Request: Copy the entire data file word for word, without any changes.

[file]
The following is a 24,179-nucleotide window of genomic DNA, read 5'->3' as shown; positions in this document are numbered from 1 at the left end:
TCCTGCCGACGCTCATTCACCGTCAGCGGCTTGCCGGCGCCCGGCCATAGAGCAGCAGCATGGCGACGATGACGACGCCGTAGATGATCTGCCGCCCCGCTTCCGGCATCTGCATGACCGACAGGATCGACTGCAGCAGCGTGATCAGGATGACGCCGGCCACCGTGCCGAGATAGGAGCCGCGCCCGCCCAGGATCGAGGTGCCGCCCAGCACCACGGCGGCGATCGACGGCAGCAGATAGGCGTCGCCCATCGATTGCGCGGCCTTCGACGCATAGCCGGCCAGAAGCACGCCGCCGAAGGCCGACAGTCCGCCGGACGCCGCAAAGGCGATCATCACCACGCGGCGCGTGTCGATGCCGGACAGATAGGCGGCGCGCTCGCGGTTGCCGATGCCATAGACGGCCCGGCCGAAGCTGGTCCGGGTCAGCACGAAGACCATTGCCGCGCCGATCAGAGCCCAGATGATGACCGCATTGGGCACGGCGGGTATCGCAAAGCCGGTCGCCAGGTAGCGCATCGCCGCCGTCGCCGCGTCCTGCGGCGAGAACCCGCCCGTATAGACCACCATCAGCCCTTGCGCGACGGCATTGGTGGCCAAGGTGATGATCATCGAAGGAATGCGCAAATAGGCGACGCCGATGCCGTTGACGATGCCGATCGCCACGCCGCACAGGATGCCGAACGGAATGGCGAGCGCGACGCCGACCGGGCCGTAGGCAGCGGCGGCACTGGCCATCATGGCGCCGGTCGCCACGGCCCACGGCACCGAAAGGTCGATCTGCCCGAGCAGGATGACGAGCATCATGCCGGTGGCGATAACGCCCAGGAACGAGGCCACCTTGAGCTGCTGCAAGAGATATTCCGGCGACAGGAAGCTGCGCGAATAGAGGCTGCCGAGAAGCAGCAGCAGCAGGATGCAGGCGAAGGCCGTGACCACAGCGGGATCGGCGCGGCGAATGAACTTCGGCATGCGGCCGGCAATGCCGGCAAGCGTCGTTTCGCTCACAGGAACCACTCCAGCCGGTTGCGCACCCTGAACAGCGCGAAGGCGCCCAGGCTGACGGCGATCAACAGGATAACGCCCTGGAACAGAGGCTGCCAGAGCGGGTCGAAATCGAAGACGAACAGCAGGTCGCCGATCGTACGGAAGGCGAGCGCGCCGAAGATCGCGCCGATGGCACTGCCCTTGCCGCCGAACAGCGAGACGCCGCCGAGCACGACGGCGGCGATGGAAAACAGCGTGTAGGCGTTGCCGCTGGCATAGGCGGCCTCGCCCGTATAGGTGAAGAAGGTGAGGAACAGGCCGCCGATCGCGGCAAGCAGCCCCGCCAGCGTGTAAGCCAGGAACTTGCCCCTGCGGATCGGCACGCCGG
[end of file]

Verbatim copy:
The following is a 24,179-nucleotide window of genomic DNA, read 5'->3' as shown; positions in this document are numbered from 1 at the left end:
TCCTGCCGACGCTCATTCACCGTCAGCGGCTTGCCGGCGCCCGGCCATAGAGCAGCAGCATGGCGACGATGACGACGCCGTAGATGATCTGCCGCCCCGCTTCCGGCATCTGCATGACCGACAGGATCGACTGCAGCAGCGTGATCAGGATGACGCCGGCCACCGTGCCGAGATAGGAGCCGCGCCCGCCCAGGATCGAGGTGCCGCCCAGCACCACGGCGGCGATCGACGGCAGCAGATAGGCGTCGCCCATCGATTGCGCGGCCTTCGACGCATAGCCGGCCAGAAGCACGCCGCCGAAGGCCGACAGTCCGCCGGACGCCGCAAAGGCGATCATCACCACGCGGCGCGTGTCGATGCCGGACAGATAGGCGGCGCGCTCGCGGTTGCCGATGCCATAGACGGCCCGGCCGAAGCTGGTCCGGGTCAGCACGAAGACCATTGCCGCGCCGATCAGAGCCCAGATGATGACCGCATTGGGCACGGCGGGTATCGCAAAGCCGGTCGCCAGGTAGCGCATCGCCGCCGTCGCCGCGTCCTGCGGCGAGAACCCGCCCGTATAGACCACCATCAGCCCTTGCGCGACGGCATTGGTGGCCAAGGTGATGATCATCGAAGGAATGCGCAAATAGGCGACGCCGATGCCGTTGACGATGCCGATCGCCACGCCGCACAGGATGCCGAACGGAATGGCGAGCGCGACGCCGACCGGGCCGTAGGCAGCGGCGGCACTGGCCATCATGGCGCCGGTCGCCACGGCCCACGGCACCGAAAGGTCGATCTGCCCGAGCAGGATGACGAGCATCATGCCGGTGGCGATAACGCCCAGGAACGAGGCCACCTTGAGCTGCTGCAAGAGATATTCCGGCGACAGGAAGCTGCGCGAATAGAGGCTGCCGAGAAGCAGCAGCAGCAGGATGCAGGCGAAGGCCGTGACCACAGCGGGATCGGCGCGGCGAATGAACTTCGGCATGCGGCCGGCAATGCCGGCAAGCGTCGTTTCGCTCACAGGAACCACTCCAGCCGGTTGCGCACCCTGAACAGCGCGAAGGCGCCCAGGCTGACGGCGATCAACAGGATAACGCCCTGGAACAGAGGCTGCCAGAGCGGGTCGAAATCGAAGACGAACAGCAGGTCGCCGATCGTACGGAAGGCGAGCGCGCCGAAGATCGCGCCGATGGCACTGCCCTTGCCGCCGAACAGCGAGACGCCGCCGAGCACGACGGCGGCGATGGAAAACAGCGTGTAGGCGTTGCCGCTGGCATAGGCGGCCTCGCCCGTATAGGTGAAGAAGGTGAGGAACAGGCCGCCGATCGCGGCAAGCAGCCCCGCCAGCGTGTAAGCCAGGAACTTGCCCCTGCGGATCGGCACGCCGG